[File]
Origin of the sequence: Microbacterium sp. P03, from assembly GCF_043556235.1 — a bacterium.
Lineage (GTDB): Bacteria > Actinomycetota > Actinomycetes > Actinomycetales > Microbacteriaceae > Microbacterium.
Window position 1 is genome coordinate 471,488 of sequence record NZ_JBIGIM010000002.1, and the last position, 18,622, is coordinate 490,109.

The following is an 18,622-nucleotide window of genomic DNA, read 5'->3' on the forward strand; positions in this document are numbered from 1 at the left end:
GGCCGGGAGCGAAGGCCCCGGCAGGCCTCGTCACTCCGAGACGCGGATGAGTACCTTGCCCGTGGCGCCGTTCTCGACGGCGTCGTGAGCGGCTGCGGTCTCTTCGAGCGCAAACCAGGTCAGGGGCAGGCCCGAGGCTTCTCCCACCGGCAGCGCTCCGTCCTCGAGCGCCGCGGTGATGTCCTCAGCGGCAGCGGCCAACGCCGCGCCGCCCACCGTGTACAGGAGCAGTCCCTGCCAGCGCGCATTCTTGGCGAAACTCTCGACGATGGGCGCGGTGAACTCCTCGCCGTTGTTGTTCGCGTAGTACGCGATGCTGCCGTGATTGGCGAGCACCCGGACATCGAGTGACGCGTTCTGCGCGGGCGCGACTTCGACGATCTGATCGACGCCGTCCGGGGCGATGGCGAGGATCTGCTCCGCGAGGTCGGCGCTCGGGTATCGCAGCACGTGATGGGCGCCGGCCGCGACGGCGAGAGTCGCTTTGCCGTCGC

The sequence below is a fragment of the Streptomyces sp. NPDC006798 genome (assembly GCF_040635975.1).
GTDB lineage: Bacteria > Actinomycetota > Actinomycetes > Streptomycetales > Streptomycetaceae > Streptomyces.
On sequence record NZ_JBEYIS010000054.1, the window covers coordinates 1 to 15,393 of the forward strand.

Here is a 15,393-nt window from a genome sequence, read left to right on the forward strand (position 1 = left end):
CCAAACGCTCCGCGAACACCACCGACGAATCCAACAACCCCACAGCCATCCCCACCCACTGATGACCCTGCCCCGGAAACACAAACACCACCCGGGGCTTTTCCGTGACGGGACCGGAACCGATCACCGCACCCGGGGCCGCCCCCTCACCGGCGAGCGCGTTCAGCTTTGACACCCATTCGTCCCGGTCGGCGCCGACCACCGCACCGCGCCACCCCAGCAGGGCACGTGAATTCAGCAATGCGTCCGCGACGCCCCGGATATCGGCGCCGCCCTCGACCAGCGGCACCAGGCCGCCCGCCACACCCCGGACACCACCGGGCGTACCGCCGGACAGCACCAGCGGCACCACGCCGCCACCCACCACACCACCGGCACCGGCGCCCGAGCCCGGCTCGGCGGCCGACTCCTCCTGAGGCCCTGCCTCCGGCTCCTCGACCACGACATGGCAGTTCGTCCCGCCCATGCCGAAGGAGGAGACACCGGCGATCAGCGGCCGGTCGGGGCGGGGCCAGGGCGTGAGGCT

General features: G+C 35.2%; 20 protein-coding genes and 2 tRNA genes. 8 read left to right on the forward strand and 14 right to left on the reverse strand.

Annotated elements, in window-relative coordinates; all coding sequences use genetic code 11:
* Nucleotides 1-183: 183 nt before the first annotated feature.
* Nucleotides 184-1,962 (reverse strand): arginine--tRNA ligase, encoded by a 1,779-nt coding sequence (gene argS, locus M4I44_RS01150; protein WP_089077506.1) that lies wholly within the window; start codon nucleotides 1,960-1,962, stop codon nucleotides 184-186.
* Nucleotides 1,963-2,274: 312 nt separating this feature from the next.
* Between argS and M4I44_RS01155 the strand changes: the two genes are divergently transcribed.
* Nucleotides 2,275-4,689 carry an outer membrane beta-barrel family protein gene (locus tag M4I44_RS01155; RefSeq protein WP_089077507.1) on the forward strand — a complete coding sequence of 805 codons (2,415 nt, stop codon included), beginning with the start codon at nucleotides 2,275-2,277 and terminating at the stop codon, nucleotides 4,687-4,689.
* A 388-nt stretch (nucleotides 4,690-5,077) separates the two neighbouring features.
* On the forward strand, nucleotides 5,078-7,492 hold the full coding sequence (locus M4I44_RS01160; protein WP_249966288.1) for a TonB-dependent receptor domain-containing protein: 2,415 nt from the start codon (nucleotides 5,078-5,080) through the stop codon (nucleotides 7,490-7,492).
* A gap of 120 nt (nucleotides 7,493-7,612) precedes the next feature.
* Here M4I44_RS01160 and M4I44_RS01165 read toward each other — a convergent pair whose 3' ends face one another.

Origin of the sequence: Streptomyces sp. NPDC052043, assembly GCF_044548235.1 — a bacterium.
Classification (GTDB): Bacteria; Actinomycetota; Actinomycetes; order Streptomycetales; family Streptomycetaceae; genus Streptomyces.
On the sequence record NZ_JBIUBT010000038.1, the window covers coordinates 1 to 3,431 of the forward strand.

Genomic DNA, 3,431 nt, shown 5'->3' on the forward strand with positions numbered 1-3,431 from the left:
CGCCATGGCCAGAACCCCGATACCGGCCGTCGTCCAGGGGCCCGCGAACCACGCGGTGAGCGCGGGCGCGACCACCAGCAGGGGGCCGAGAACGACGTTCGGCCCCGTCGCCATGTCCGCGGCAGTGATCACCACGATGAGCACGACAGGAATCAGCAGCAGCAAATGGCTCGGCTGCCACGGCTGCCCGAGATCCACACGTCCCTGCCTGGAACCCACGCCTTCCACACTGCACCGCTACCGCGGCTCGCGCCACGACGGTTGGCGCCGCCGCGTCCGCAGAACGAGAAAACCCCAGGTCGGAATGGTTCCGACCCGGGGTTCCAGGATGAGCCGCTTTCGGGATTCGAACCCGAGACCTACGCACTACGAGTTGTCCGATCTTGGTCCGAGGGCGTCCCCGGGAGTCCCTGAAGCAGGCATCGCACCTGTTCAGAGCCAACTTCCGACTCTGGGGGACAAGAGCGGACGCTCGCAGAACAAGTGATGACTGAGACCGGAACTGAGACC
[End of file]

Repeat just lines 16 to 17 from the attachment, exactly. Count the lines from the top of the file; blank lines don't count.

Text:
* Between argS and M4I44_RS01155 the strand changes: the two genes are divergently transcribed.
* Nucleotides 2,275-4,689 carry an outer membrane beta-barrel family protein gene (locus tag M4I44_RS01155; RefSeq protein WP_089077507.1) on the forward strand — a complete coding sequence of 805 codons (2,415 nt, stop codon included), beginning with the start codon at nucleotides 2,275-2,277 and terminating at the stop codon, nucleotides 4,687-4,689.